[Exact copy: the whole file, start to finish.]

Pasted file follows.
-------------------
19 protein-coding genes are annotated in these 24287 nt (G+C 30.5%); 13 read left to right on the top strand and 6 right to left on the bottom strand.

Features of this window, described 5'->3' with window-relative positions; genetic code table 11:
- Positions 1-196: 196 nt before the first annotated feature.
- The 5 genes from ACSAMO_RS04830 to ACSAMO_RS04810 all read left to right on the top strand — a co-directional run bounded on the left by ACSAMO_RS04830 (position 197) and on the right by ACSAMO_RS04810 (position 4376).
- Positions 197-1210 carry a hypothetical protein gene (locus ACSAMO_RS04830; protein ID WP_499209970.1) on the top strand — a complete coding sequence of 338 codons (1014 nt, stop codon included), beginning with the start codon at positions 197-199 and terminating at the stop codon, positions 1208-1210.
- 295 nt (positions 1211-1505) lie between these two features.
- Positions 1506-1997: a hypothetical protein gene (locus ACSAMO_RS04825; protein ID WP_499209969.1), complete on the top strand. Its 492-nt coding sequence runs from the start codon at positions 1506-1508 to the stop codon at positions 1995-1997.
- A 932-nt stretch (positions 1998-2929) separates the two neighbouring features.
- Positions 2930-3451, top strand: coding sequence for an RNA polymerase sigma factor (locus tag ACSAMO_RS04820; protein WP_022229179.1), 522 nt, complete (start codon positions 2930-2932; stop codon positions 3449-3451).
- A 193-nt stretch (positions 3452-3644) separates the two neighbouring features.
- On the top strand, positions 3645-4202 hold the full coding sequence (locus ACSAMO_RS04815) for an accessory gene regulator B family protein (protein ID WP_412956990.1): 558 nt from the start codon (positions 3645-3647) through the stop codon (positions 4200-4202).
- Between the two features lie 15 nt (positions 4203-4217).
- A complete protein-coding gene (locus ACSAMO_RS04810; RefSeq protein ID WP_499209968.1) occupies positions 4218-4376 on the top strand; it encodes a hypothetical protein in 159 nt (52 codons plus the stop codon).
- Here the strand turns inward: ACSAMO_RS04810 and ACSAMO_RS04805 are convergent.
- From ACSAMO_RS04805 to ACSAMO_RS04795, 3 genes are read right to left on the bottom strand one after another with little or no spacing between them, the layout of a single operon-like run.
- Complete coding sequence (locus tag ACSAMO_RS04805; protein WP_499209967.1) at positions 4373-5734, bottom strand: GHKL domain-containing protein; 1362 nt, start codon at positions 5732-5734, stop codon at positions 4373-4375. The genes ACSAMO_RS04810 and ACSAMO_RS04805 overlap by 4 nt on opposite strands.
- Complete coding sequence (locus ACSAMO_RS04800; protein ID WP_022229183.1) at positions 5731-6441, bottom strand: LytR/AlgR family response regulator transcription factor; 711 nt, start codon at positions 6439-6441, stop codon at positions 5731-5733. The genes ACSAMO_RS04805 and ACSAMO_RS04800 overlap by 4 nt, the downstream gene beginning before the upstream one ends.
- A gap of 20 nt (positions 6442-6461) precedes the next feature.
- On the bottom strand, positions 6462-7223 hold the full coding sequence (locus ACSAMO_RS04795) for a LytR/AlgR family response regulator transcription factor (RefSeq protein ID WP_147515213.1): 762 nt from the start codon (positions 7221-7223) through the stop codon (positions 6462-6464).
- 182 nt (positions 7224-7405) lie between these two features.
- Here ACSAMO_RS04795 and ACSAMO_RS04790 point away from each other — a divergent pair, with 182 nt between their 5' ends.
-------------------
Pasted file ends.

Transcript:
19 protein-coding genes are annotated in these 24287 nt (G+C 30.5%); 13 read left to right on the top strand and 6 right to left on the bottom strand.

Features of this window, described 5'->3' with window-relative positions; genetic code table 11:
- Positions 1-196: 196 nt before the first annotated feature.
- The 5 genes from ACSAMO_RS04830 to ACSAMO_RS04810 all read left to right on the top strand — a co-directional run bounded on the left by ACSAMO_RS04830 (position 197) and on the right by ACSAMO_RS04810 (position 4376).
- Positions 197-1210 carry a hypothetical protein gene (locus ACSAMO_RS04830; protein ID WP_499209970.1) on the top strand — a complete coding sequence of 338 codons (1014 nt, stop codon included), beginning with the start codon at positions 197-199 and terminating at the stop codon, positions 1208-1210.
- 295 nt (positions 1211-1505) lie between these two features.
- Positions 1506-1997: a hypothetical protein gene (locus ACSAMO_RS04825; protein ID WP_499209969.1), complete on the top strand. Its 492-nt coding sequence runs from the start codon at positions 1506-1508 to the stop codon at positions 1995-1997.
- A 932-nt stretch (positions 1998-2929) separates the two neighbouring features.
- Positions 2930-3451, top strand: coding sequence for an RNA polymerase sigma factor (locus tag ACSAMO_RS04820; protein WP_022229179.1), 522 nt, complete (start codon positions 2930-2932; stop codon positions 3449-3451).
- A 193-nt stretch (positions 3452-3644) separates the two neighbouring features.
- On the top strand, positions 3645-4202 hold the full coding sequence (locus ACSAMO_RS04815) for an accessory gene regulator B family protein (protein ID WP_412956990.1): 558 nt from the start codon (positions 3645-3647) through the stop codon (positions 4200-4202).
- Between the two features lie 15 nt (positions 4203-4217).
- A complete protein-coding gene (locus ACSAMO_RS04810; RefSeq protein ID WP_499209968.1) occupies positions 4218-4376 on the top strand; it encodes a hypothetical protein in 159 nt (52 codons plus the stop codon).
- Here the strand turns inward: ACSAMO_RS04810 and ACSAMO_RS04805 are convergent.
- From ACSAMO_RS04805 to ACSAMO_RS04795, 3 genes are read right to left on the bottom strand one after another with little or no spacing between them, the layout of a single operon-like run.
- Complete coding sequence (locus tag ACSAMO_RS04805; protein WP_499209967.1) at positions 4373-5734, bottom strand: GHKL domain-containing protein; 1362 nt, start codon at positions 5732-5734, stop codon at positions 4373-4375. The genes ACSAMO_RS04810 and ACSAMO_RS04805 overlap by 4 nt on opposite strands.
- Complete coding sequence (locus ACSAMO_RS04800; protein ID WP_022229183.1) at positions 5731-6441, bottom strand: LytR/AlgR family response regulator transcription factor; 711 nt, start codon at positions 6439-6441, stop codon at positions 5731-5733. The genes ACSAMO_RS04805 and ACSAMO_RS04800 overlap by 4 nt, the downstream gene beginning before the upstream one ends.
- A gap of 20 nt (positions 6442-6461) precedes the next feature.
- On the bottom strand, positions 6462-7223 hold the full coding sequence (locus ACSAMO_RS04795) for a LytR/AlgR family response regulator transcription factor (RefSeq protein ID WP_147515213.1): 762 nt from the start codon (positions 7221-7223) through the stop codon (positions 6462-6464).
- 182 nt (positions 7224-7405) lie between these two features.
- Here ACSAMO_RS04795 and ACSAMO_RS04790 point away from each other — a divergent pair, with 182 nt between their 5' ends.